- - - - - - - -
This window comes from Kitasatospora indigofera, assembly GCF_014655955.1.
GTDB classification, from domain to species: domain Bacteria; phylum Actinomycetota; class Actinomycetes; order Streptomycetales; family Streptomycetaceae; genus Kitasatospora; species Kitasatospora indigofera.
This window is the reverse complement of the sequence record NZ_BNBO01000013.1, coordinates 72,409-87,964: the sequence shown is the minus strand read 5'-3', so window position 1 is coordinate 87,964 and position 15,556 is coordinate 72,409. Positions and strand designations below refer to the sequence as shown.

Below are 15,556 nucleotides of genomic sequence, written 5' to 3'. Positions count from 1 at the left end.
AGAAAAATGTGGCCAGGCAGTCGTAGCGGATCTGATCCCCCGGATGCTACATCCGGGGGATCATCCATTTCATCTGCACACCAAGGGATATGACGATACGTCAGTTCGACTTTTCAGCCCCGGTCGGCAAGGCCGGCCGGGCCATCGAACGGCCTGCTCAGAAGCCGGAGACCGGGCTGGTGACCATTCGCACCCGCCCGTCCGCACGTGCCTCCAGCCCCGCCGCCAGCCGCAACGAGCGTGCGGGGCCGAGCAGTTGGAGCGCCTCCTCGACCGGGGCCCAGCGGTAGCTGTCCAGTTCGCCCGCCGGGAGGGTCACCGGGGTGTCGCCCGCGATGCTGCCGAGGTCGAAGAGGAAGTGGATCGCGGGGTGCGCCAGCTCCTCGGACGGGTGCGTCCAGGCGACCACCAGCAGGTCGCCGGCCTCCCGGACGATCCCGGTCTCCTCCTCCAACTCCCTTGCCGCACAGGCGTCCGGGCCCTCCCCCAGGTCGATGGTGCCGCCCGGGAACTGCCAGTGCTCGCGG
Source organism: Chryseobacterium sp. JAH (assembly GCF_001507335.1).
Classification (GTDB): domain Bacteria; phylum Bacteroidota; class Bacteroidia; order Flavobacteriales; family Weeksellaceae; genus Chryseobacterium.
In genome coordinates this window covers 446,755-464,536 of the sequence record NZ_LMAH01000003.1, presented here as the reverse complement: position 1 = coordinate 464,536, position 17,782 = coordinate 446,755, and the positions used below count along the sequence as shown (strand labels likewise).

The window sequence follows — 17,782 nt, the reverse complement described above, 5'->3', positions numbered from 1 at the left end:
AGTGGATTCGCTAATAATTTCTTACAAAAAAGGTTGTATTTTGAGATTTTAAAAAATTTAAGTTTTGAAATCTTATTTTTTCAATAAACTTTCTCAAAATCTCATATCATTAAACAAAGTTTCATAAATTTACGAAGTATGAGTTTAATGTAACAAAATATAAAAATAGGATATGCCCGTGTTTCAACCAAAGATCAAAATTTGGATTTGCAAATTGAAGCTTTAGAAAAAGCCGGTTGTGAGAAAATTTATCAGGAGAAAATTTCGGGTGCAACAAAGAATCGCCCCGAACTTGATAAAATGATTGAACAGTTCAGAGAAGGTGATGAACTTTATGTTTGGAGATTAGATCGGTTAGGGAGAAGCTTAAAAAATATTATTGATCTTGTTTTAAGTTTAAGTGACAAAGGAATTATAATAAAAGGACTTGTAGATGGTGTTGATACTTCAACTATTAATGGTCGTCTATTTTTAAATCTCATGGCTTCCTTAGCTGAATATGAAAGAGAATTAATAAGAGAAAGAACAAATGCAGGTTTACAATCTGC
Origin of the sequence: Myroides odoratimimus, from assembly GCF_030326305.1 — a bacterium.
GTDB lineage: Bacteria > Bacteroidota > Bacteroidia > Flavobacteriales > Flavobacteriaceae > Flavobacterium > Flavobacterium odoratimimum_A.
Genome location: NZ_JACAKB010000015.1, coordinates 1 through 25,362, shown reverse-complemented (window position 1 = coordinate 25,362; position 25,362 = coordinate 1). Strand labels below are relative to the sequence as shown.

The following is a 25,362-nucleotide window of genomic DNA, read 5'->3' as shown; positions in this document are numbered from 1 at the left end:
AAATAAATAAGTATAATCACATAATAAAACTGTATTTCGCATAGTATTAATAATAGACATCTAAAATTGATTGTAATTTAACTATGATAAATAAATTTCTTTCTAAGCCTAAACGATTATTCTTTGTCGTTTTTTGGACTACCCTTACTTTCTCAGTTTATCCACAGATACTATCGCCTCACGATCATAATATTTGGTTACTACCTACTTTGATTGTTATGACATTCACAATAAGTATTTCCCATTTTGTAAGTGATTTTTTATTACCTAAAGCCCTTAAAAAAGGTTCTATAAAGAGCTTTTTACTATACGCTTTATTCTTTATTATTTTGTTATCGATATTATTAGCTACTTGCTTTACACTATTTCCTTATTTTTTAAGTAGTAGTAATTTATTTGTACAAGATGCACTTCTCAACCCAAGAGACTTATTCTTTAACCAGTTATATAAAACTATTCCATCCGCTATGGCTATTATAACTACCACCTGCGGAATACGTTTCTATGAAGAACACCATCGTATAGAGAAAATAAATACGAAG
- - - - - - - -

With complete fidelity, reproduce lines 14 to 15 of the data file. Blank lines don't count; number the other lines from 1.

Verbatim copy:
The following is a 25,362-nucleotide window of genomic DNA, read 5'->3' as shown; positions in this document are numbered from 1 at the left end:
AAATAAATAAGTATAATCACATAATAAAACTGTATTTCGCATAGTATTAATAATAGACATCTAAAATTGATTGTAATTTAACTATGATAAATAAATTTCTTTCTAAGCCTAAACGATTATTCTTTGTCGTTTTTTGGACTACCCTTACTTTCTCAGTTTATCCACAGATACTATCGCCTCACGATCATAATATTTGGTTACTACCTACTTTGATTGTTATGACATTCACAATAAGTATTTCCCATTTTGTAAGTGATTTTTTATTACCTAAAGCCCTTAAAAAAGGTTCTATAAAGAGCTTTTTACTATACGCTTTATTCTTTATTATTTTGTTATCGATATTATTAGCTACTTGCTTTACACTATTTCCTTATTTTTTAAGTAGTAGTAATTTATTTGTACAAGATGCACTTCTCAACCCAAGAGACTTATTCTTTAACCAGTTATATAAAACTATTCCATCCGCTATGGCTATTATAACTACCACCTGCGGAATACGTTTCTATGAAGAACACCATCGTATAGAGAAAATAAATACGAAG